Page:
At least six people have been killed and up to 80 others injured after a string of bombings targeted the police and government buildings in Egypt.
The first explosion hit the police headquarters in Cairo before Friday prayers and badly damaged the nearby Islamic Art Museum.
A second explosion struck a few hours later near a metro station in the Dokki area of Giza, a district of Cairo. It was followed by a third blast near a police station in Al-Ahram area of Giza.
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The fourth explosion occurred in front of a cinema, also in Giza.
Ansar Beit al-Maqdis, an al-Qaeda-inspired group led by bedouin fighters in the Sinai Peninsula, said late on Friday that it carried out the attacks earlier in the day in the Egyptian capital.
The bombings came on a day street clashes across Egypt between Islamist supporters of deposed President Mohamed Morsi and backers of the military killed 14 people.
They struck a day before police were to deploy across Cairo for the third anniversary of the Arab Spring uprising that toppled long-time President Hosni Mubarak.
Catherine Ashton, EU foreign policy chief, who had tried unsuccessfully to mediate between Morsi's supporters and the interim government in August, condemned the bombings.
"Violence will not bring Egypt any closer to the people's desire for a democratic country," she said.
The pro-Morsi National Pro-Legitimacy Alliance also condemned the bombings but said it would go ahead with its "peaceful struggle against [the] coup".
Surveillance camera footage
Security cameras captured the attack on the Cairo police headquarters. The blast occurred after a white pick-up vehicle pulled up outside the building, and the driver emerged to get into a waiting car.
Soon after, two police officers can be seen inspecting the vehicle and walking into the building, moments before the explosion covered the screen in a flash of smoke and flames.
Police confirmed the authenticity of the footage aired by Egyptian media, adding that the guards in the video had gone inside to raise the alarm.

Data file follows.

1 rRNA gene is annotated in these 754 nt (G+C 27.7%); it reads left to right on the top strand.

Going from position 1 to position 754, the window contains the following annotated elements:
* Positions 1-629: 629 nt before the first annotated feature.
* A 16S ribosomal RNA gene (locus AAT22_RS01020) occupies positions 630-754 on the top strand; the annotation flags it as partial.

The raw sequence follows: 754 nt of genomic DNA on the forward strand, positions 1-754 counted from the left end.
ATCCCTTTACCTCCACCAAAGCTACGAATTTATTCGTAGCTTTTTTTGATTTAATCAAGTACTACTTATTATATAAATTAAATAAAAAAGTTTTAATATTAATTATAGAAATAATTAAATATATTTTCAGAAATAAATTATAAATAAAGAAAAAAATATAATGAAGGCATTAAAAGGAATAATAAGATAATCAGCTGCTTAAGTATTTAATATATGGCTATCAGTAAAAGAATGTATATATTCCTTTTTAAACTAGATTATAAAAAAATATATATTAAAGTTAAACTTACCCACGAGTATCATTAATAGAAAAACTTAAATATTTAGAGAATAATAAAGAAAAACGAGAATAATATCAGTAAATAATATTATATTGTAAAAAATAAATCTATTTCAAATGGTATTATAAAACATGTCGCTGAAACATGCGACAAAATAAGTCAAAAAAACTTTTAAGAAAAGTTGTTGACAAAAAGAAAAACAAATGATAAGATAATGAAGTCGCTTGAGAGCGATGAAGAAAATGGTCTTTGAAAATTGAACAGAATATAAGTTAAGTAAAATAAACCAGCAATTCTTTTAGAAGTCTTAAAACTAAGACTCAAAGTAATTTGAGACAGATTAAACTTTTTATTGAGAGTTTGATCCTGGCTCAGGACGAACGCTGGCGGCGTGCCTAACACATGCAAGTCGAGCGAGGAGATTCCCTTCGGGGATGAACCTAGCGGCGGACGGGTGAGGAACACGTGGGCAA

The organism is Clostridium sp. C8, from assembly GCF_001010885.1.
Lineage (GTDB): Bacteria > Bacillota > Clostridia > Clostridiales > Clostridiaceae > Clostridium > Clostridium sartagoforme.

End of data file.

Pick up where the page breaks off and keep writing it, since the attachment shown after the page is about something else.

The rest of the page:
The blast, which killed four people and wounded dozens badly, damaged the facade of the security directorate and left a crater in the ground. It brought down ceilings and damaged exhibits inside the Museum of Islamic Art.
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Riot police pushed back hundreds of onlookers, some of whom chanted slogans against Morsi's Muslim Brotherhood.
Others carried Egyptian flags and posters of General Abdel Fattah el-Sisi, the army chief who overthrew Morsi.
Angry residents - some chanting for the "execution" of Muslim Brotherhood members - joined police in clashes with the group's supporters holding their daily street protests against the government.
Smoke rose over Cairo from fires, and fighting around the country left 14 more people dead.
The office of Adly Mansour, the interim president, pledged to "avenge our martyrs".
"Whoever planned, participated, financed, or incited [the attack] will be punished with the worst form of punishment," it said.
Islamist supporters of Morsi have called for mass protests against the new regime.
The Muslim Brotherhood was blacklisted as a terrorist group after 15 people were killed when a suicide bomber blew up a vehicle at a police headquarters north of Cairo in December.
More than 1,000 people, mostly Islamists, have been killed in violence since Morsi's overthrow last year.
Thousands more have been jailed, including Morsi and other Muslim Brotherhood leaders.
Ansar Beit al-Maqdis, claiming responsibility for Friday's bombings, said they were aimed to avenge the killings of Morsi's supporters.
The group issued an online audio statement on Thursday urging police and soldiers to defect or else face new attacks.
Scores of soldiers and police have been killed in the Sinai, and fighters in the desert region have begun to expand their operations to densely populated areas along the Nile.
Masked assailants on motorbikes killed five policemen south of Cairo on Thursday.
There have also been bombings in Cairo, including a failed assassination attempt against the interior minister in September, just weeks after policemen killed hundreds of Morsi supporters at a protest camp.
Source: Al Jazeera and agencies